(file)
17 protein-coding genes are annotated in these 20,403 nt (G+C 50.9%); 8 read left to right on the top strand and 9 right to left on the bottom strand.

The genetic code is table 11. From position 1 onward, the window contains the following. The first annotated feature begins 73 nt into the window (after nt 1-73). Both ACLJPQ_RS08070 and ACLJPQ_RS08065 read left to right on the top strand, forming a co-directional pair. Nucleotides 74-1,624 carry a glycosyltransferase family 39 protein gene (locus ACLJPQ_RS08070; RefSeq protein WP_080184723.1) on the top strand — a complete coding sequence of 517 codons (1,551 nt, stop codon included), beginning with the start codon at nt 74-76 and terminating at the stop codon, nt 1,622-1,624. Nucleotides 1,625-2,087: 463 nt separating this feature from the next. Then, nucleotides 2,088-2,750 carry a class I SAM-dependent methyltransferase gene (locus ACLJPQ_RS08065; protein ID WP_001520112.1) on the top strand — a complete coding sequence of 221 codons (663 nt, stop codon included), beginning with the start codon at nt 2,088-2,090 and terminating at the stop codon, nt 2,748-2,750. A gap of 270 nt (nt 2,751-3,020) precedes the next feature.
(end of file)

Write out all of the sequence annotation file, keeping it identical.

17 protein-coding genes are annotated in these 20,403 nt (G+C 50.9%); 8 read left to right on the top strand and 9 right to left on the bottom strand.

The genetic code is table 11. From position 1 onward, the window contains the following. The first annotated feature begins 73 nt into the window (after nt 1-73). Both ACLJPQ_RS08070 and ACLJPQ_RS08065 read left to right on the top strand, forming a co-directional pair. Nucleotides 74-1,624 carry a glycosyltransferase family 39 protein gene (locus ACLJPQ_RS08070; RefSeq protein WP_080184723.1) on the top strand — a complete coding sequence of 517 codons (1,551 nt, stop codon included), beginning with the start codon at nt 74-76 and terminating at the stop codon, nt 1,622-1,624. Nucleotides 1,625-2,087: 463 nt separating this feature from the next. Then, nucleotides 2,088-2,750 carry a class I SAM-dependent methyltransferase gene (locus ACLJPQ_RS08065; protein ID WP_001520112.1) on the top strand — a complete coding sequence of 221 codons (663 nt, stop codon included), beginning with the start codon at nt 2,088-2,090 and terminating at the stop codon, nt 2,748-2,750. A gap of 270 nt (nt 2,751-3,020) precedes the next feature.